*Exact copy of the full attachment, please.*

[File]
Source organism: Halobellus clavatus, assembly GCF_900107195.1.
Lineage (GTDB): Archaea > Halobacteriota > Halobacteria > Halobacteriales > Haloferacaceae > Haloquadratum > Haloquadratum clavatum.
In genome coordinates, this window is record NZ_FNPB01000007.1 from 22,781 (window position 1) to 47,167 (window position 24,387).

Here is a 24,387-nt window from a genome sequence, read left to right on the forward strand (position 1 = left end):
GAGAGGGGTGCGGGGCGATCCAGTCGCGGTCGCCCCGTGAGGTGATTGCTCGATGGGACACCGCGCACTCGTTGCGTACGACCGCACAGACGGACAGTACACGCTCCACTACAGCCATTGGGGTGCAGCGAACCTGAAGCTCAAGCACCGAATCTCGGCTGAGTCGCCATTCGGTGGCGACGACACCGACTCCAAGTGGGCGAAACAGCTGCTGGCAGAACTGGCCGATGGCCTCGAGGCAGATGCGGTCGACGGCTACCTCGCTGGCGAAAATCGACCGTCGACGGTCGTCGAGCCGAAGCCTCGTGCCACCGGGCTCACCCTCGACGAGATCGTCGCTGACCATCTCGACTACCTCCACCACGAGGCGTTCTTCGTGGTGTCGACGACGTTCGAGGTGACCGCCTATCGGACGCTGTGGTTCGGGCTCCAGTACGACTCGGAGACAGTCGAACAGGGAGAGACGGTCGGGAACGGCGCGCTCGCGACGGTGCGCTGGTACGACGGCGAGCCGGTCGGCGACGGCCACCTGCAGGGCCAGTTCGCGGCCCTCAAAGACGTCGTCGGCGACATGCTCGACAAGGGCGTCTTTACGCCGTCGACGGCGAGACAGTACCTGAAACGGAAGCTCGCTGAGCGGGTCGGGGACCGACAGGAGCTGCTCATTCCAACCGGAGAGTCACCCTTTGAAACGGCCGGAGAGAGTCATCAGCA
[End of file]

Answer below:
Source organism: Halobellus clavatus, assembly GCF_900107195.1.
Lineage (GTDB): Archaea > Halobacteriota > Halobacteria > Halobacteriales > Haloferacaceae > Haloquadratum > Haloquadratum clavatum.
In genome coordinates, this window is record NZ_FNPB01000007.1 from 22,781 (window position 1) to 47,167 (window position 24,387).

Here is a 24,387-nt window from a genome sequence, read left to right on the forward strand (position 1 = left end):
GAGAGGGGTGCGGGGCGATCCAGTCGCGGTCGCCCCGTGAGGTGATTGCTCGATGGGACACCGCGCACTCGTTGCGTACGACCGCACAGACGGACAGTACACGCTCCACTACAGCCATTGGGGTGCAGCGAACCTGAAGCTCAAGCACCGAATCTCGGCTGAGTCGCCATTCGGTGGCGACGACACCGACTCCAAGTGGGCGAAACAGCTGCTGGCAGAACTGGCCGATGGCCTCGAGGCAGATGCGGTCGACGGCTACCTCGCTGGCGAAAATCGACCGTCGACGGTCGTCGAGCCGAAGCCTCGTGCCACCGGGCTCACCCTCGACGAGATCGTCGCTGACCATCTCGACTACCTCCACCACGAGGCGTTCTTCGTGGTGTCGACGACGTTCGAGGTGACCGCCTATCGGACGCTGTGGTTCGGGCTCCAGTACGACTCGGAGACAGTCGAACAGGGAGAGACGGTCGGGAACGGCGCGCTCGCGACGGTGCGCTGGTACGACGGCGAGCCGGTCGGCGACGGCCACCTGCAGGGCCAGTTCGCGGCCCTCAAAGACGTCGTCGGCGACATGCTCGACAAGGGCGTCTTTACGCCGTCGACGGCGAGACAGTACCTGAAACGGAAGCTCGCTGAGCGGGTCGGGGACCGACAGGAGCTGCTCATTCCAACCGGAGAGTCACCCTTTGAAACGGCCGGAGAGAGTCATCAGCA